An Alberta workplace bullying expert says office intimidation is on the rise across the country.
Linda Crockett is executive director of Alberta Bullying Research, Resources and Recovery.
Crockett said that there are common markers.
"They're using tactics to abuse other people in very subtle ways. Excluding people, isolating people, ostracizing them, basically," she said in an interview with Saskatoon Morning host Leisha Grebinski.
"Sabotaging behaviours, for example. Work goes missing, or they're not informed of important meetings."
Crockett said the demands of the modern workplace can often lead to bullying. Staff work in high pressure environments and are called upon to do more work with less resources.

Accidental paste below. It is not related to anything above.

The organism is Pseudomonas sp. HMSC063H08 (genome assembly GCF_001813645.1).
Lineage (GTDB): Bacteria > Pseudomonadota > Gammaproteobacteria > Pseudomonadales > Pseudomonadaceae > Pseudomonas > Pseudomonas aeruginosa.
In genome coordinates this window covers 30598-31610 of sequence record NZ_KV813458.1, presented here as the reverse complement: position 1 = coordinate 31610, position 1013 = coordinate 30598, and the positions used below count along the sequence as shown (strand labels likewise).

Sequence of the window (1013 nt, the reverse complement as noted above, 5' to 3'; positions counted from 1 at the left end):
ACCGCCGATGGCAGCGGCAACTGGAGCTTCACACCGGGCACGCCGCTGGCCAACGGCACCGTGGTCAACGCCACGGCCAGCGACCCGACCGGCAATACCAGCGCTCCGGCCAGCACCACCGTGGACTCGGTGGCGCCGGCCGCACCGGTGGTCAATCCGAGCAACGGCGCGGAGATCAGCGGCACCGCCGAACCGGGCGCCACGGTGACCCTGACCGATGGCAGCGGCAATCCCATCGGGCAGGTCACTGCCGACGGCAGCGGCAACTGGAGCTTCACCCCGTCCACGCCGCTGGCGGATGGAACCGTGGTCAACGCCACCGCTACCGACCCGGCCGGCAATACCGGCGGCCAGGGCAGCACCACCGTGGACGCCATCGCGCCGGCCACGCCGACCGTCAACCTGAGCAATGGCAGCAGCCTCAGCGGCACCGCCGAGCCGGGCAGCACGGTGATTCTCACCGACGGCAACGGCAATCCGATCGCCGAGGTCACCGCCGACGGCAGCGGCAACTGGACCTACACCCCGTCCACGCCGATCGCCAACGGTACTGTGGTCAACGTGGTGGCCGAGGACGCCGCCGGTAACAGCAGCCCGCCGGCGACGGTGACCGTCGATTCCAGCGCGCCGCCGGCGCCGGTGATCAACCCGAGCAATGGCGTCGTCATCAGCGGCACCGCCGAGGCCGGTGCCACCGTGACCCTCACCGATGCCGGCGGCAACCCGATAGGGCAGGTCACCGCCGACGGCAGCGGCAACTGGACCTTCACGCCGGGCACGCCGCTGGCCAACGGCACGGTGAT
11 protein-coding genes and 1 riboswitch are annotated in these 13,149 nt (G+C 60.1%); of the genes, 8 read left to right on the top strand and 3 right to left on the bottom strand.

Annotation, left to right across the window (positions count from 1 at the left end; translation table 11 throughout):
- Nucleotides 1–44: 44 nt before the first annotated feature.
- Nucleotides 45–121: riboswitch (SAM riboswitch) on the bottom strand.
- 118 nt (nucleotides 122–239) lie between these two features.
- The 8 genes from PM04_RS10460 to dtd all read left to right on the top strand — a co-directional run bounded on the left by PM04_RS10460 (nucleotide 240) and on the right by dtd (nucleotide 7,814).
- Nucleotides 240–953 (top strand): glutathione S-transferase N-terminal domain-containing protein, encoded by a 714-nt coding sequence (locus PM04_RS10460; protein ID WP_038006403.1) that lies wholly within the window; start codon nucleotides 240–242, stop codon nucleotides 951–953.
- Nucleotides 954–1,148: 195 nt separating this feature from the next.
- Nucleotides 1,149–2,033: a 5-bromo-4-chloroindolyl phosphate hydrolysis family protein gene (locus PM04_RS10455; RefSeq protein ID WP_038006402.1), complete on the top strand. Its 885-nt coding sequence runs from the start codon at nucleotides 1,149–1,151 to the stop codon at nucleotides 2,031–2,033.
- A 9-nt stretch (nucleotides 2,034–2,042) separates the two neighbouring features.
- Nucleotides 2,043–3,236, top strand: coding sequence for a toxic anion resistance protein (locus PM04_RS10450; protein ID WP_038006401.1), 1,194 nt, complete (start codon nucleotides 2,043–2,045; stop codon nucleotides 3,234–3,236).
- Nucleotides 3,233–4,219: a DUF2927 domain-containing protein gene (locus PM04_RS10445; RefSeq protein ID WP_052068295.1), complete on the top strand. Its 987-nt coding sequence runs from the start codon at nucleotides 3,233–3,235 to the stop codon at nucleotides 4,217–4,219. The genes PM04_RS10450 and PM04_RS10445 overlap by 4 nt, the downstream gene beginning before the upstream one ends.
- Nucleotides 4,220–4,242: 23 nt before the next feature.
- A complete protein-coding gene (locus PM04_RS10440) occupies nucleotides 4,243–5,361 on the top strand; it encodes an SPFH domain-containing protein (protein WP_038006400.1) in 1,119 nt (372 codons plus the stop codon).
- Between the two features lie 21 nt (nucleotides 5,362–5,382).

Plus, there's the fear factor.
Employees are worried about cutbacks and losing their jobs.
"It creates an environment of paranoia and competition, and people are becoming ruthless to get what they want and they're getting away with it."
Crockett said there are real costs associated with this. There is lost productivity, legal settlements, medical and insurance costs.
Her advice to workers who may be the victim of an office bully is to document all incidents and then take that information to management, or HR.